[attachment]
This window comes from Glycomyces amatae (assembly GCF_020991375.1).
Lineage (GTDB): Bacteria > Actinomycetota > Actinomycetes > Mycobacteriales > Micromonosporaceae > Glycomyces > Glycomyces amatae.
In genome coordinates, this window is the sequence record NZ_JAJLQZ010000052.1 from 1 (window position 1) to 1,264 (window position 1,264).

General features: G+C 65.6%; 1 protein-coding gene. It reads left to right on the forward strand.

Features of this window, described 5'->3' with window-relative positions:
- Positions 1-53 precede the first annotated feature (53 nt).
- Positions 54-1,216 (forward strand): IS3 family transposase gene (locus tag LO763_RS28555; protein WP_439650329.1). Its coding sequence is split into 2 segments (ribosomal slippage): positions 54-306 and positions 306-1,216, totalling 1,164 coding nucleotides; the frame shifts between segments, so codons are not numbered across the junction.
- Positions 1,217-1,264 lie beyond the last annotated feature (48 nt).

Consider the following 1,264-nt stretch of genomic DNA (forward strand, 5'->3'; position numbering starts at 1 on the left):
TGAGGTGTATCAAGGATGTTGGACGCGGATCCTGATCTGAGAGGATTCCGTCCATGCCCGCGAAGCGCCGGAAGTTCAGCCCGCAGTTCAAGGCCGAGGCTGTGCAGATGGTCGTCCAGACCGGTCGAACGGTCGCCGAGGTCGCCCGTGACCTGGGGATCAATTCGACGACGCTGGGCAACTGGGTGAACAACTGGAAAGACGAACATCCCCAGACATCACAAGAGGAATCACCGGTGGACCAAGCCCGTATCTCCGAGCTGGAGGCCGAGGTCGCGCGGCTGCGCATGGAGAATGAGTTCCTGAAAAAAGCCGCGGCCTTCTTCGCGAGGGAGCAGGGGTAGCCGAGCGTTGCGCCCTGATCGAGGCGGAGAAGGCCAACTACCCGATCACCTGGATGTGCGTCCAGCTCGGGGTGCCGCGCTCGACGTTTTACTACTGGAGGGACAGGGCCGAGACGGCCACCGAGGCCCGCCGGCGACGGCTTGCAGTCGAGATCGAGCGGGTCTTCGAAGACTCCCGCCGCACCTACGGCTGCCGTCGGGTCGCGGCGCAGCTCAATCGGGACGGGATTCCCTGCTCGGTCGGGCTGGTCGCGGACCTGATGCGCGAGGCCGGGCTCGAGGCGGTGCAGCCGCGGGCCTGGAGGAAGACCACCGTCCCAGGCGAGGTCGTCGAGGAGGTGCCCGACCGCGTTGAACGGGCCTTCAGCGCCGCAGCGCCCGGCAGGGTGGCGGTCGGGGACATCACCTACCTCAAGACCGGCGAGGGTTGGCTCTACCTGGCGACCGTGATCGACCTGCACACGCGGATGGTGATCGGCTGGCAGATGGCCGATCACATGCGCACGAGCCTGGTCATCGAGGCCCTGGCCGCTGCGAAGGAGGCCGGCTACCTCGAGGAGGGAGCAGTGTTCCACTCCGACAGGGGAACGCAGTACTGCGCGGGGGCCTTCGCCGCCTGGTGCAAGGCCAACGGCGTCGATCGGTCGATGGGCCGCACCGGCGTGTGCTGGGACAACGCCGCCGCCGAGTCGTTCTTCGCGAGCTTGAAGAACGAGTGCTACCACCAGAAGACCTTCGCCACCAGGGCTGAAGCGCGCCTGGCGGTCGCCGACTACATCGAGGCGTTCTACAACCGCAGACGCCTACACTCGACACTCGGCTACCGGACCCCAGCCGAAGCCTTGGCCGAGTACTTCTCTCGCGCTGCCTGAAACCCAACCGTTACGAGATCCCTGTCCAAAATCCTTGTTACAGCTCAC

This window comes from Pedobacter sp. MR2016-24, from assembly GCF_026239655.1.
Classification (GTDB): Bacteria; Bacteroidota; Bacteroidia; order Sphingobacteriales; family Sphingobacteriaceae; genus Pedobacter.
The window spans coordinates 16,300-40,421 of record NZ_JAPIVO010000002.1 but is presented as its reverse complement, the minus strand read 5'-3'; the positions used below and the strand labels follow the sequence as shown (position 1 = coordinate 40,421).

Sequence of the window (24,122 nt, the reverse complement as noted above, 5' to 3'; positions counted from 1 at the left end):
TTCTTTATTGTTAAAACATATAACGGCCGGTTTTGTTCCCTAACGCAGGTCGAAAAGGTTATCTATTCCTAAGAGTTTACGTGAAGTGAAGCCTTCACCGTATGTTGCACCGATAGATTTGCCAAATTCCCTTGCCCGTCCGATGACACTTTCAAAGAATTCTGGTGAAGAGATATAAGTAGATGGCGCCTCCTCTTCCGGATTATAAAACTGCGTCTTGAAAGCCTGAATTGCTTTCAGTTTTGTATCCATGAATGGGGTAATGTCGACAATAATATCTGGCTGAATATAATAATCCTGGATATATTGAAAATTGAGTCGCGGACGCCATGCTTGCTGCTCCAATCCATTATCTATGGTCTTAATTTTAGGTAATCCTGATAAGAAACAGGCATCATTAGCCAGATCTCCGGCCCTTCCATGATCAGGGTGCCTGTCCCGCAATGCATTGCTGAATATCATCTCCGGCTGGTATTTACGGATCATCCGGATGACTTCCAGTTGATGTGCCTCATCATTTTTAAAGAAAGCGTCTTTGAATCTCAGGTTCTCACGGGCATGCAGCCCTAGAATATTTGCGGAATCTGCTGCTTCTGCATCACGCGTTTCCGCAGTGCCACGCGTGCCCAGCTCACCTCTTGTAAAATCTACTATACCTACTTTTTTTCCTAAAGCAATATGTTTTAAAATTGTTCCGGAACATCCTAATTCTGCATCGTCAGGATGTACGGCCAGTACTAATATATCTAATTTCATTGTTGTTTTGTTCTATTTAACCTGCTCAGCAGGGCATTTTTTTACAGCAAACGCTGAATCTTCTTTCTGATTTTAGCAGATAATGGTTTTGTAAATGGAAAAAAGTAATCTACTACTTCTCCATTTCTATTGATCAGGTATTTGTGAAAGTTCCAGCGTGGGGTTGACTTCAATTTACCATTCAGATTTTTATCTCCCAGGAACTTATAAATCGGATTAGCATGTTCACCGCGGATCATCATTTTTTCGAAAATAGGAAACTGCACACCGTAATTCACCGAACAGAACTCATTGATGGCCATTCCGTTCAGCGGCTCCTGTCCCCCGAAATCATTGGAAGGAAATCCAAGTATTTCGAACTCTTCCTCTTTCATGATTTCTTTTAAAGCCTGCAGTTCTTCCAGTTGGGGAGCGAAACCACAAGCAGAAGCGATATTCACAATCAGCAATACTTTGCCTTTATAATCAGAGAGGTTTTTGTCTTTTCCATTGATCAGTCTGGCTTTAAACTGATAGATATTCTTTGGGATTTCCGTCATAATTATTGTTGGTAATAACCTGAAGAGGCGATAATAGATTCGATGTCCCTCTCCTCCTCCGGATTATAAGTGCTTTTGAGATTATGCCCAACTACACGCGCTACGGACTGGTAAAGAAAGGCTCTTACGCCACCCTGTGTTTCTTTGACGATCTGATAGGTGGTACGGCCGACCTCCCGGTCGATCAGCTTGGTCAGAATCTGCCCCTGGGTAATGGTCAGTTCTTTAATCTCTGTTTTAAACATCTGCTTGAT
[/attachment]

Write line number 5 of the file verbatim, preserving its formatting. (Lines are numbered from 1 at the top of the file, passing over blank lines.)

Features of this window, described 5'->3' with window-relative positions: